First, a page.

You Don’t Have To Be A Data Scientist To Understand Big Data Insights

Why wait for the next gen­er­a­tion of data sci­en­tists? Com­pa­nies can grow their own! Giv­en the right tools, any­one can become a data sci­en­tist.

Bill Ingram By Bill Ingram from Adobe Social and Adobe Analytics. Join the discussion » 0 comments

The term “data sci­en­tist” typ­i­cal­ly con­jures up images of a lone nerd stashed away in a base­ment, end­less­ly scru­ti­niz­ing spread­sheets and writ­ing byzan­tine white papers. There was a time when this descrip­tion rang true. But now it’s obso­lete. Today, more com­pa­nies than ever before are using data sci­ence to spot trends and find cus­tomers. And data sci­en­tists are now expect­ed to bal­ance their analy­sis with imag­i­na­tion and busi­ness savvy.

Demand for data sci­en­tists far out­paces sup­ply. So firms across the coun­try are anx­ious­ly wait­ing for col­leges to start churn­ing out data gurus. This is sil­ly. Thanks to today’s data sci­ence resources, any­one can be a data sci­en­tist.

Why Businesses Need Data Scientists

With the arrival of big data – the wealth of infor­ma­tion made acces­si­ble by high-speed com­put­ers linked to the Inter­net – data sci­ence has become one of the most impor­tant occu­pa­tion in the world. Har­vard Busi­ness Review even went so far as to declare the data sci­en­tist the “sex­i­est job of the 21st Cen­tu­ry.” Data sci­en­tists now serve cru­cial busi­ness func­tions:

  • They are the inter­preters, turn­ing vast quan­ti­ties of raw infor­ma­tion into an action­able sto­ry.
  • They are unique­ly equipped to rec­og­nize key indus­try trends and oppor­tu­ni­ties for growth.
  • Their work occa­sion­al­ly verges on the out­right artis­tic, cut­ting through the staid sta­tus quo to imag­ine ground-break­ing new prod­ucts and strate­gies.

That’s why it’s no sur­prise that busi­ness­es are now aggres­sive­ly recruit­ing ana­lyt­i­cal Sven­galis.

Brands Are Finding Valuable Consumer Insights

For instance:

  • In the wake of the recall of their Chevy Cobalt due to faulty igni­tion switch­es, Gen­er­al Motors cre­at­ed a mas­sive new data ware­house specif­i­cal­ly to improve prod­uct qual­i­ty.
  • Boot mak­er Tim­ber­land improved its prof­its by 15 per­cent by scru­ti­niz­ing con­sumer sta­tis­tics and tar­get­ing a promis­ing new niche: out­doors-lov­ing urban­ites.
  • Airbnb, which con­nects trav­el­ers to low-cost lodg­ing, uses data sci­ence to fea­ture the hosts most like­ly to accom­mo­date each guest. The imple­men­ta­tion of this mod­el improved book­ing con­ver­sions by almost 4 per­cent.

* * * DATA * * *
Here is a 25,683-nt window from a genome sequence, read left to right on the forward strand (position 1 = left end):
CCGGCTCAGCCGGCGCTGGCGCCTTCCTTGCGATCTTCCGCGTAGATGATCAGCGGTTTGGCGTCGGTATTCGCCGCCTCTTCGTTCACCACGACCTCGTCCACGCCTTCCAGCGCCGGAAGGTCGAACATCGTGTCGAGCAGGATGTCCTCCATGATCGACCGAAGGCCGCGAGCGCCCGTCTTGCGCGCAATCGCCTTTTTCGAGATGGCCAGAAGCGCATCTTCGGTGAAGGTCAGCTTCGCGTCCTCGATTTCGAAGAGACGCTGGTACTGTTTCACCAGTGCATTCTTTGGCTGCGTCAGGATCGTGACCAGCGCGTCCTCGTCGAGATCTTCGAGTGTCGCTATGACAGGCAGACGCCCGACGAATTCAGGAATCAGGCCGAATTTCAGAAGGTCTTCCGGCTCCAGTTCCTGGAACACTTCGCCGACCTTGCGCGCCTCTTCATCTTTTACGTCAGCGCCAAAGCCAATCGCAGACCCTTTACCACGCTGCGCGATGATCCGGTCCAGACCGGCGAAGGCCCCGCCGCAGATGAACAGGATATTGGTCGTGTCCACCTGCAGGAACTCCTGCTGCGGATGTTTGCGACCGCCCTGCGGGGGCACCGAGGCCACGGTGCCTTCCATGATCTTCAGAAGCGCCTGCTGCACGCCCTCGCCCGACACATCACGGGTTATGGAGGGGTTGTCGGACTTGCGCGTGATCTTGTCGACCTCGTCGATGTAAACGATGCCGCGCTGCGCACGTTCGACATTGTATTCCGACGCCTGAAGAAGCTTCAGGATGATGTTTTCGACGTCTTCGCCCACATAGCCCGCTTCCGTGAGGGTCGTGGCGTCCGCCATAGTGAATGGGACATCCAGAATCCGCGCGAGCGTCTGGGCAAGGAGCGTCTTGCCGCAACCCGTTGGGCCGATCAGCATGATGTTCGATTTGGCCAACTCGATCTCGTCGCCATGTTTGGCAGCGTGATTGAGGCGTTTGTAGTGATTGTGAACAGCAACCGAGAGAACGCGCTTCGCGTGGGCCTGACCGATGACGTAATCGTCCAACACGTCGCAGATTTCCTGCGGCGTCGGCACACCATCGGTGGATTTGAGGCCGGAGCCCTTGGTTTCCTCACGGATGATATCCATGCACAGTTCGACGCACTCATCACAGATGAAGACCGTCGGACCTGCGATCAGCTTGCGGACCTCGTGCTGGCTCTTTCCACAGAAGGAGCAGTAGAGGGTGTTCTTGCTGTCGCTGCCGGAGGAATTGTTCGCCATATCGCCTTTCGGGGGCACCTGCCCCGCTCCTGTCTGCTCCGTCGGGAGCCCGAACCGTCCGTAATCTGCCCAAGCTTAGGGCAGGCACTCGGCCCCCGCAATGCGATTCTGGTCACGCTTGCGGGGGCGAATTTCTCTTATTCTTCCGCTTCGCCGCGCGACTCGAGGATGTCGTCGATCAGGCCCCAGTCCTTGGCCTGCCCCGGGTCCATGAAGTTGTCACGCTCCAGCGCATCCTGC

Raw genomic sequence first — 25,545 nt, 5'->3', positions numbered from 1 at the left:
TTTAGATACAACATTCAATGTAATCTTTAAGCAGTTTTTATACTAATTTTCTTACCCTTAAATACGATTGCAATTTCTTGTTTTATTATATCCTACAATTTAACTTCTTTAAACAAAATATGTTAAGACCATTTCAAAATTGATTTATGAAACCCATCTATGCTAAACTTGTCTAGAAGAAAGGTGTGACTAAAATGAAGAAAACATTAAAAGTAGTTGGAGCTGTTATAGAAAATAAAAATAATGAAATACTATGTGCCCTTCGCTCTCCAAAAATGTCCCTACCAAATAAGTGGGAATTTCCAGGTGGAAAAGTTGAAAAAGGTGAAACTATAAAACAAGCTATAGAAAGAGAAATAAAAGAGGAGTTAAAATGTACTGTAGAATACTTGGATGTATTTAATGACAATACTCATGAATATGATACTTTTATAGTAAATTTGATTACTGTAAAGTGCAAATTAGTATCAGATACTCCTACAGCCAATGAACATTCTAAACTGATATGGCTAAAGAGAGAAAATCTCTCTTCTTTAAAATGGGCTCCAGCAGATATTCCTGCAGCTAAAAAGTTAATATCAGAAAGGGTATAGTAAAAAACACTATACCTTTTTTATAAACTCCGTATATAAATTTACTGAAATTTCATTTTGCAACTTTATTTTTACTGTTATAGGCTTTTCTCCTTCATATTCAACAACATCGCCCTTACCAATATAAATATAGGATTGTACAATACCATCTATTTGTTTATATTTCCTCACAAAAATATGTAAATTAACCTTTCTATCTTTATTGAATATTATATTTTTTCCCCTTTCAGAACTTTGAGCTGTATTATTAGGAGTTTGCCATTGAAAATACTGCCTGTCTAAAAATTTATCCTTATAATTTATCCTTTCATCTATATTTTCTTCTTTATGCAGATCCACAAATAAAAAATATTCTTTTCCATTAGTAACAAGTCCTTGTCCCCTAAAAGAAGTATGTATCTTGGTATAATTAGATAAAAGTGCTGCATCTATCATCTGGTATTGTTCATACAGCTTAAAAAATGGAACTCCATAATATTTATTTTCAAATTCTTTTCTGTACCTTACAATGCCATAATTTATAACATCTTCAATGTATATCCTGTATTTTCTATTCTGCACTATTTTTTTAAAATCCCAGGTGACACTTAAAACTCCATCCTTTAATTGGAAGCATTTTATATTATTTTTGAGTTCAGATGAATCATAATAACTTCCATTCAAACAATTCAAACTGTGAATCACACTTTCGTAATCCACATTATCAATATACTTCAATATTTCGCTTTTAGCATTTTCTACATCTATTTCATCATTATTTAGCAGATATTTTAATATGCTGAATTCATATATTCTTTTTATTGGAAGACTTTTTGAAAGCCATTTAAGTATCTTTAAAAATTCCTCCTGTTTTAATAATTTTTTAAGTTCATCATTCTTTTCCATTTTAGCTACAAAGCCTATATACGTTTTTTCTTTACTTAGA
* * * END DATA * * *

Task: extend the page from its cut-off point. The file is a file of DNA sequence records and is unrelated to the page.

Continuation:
But There’s A Problem

As big data grows, busi­ness demand for data sci­en­tists will soon exceed sup­ply. In fact, the Unit­ed States will be short 1.5 mil­lion big data ana­lysts and man­agers by 2018, accord­ing to research from McK­in­sey. Com­pa­nies can’t afford to sim­ply wait until col­leges pro­duce enough qual­i­fied data sci­en­tists. Luck­i­ly, there’s a bet­ter strat­e­gy.

Grow A Fleet Of Data Jedis Internally

Intel­li­gent and dili­gent employ­ees, regard­less of their train­ing, can be data sci­en­tists if giv­en the right tools. These tech­nolo­gies turn high­ly tech­ni­cal infor­ma­tion like “F‑scores” and “p‑values” into eas­i­ly intel­li­gi­ble data sto­ries. They make iden­ti­fy­ing prof­it pain points a sci­ence. When a CEO won­ders whether unfriend­ly staff or over­crowd­ed park­ing lots are hurt­ing sales, Joe Schmo from mar­ket­ing can now pro­vide the answer. Rather than brib­ing a PhD grad­u­ate to come rack his brain over data anom­alies for weeks or months, com­pa­nies can use such a tool to empow­er their exist­ing mar­ket­ing team to iden­ti­fy and solve data puz­zles in a mat­ter of sec­onds.

The Model Of The Future

Con­sid­er a tech­nol­o­gy pro­vid­ed by Editd, a Lon­don-based data com­pa­ny. By search­ing every­thing from social media to run­way reports, Editd gath­ers 53 bil­lion data points on what’s in style in the fash­ion indus­try and pro­vides cus­tomized dash­boards for retail­ers. Editd right­ful­ly main­tains that “peo­ple should­n’t have to be data sci­en­tists to under­stand the insights.” One of its sat­is­fied cus­tomers, the British-based online retail­er ASOS, used these dash­boards to boost sales by 33 per­cent over a sin­gle quar­ter. This is the mod­el of the future. In fact, research from the ana­lyst firm Gart­ner pre­dicts that over the next two years the num­ber of ama­teur data sci­en­tists – that is, work­ers with no for­mal edu­ca­tion in this area empow­ered with these new sophis­ti­cat­ed data tech­nolo­gies – will grow five times faster than the sup­ply of their tra­di­tion­al­ly trained coun­ter­parts.

Bill Ingram

Written by Bill Ingram

Vice President, Adobe Social and Adobe Analytics

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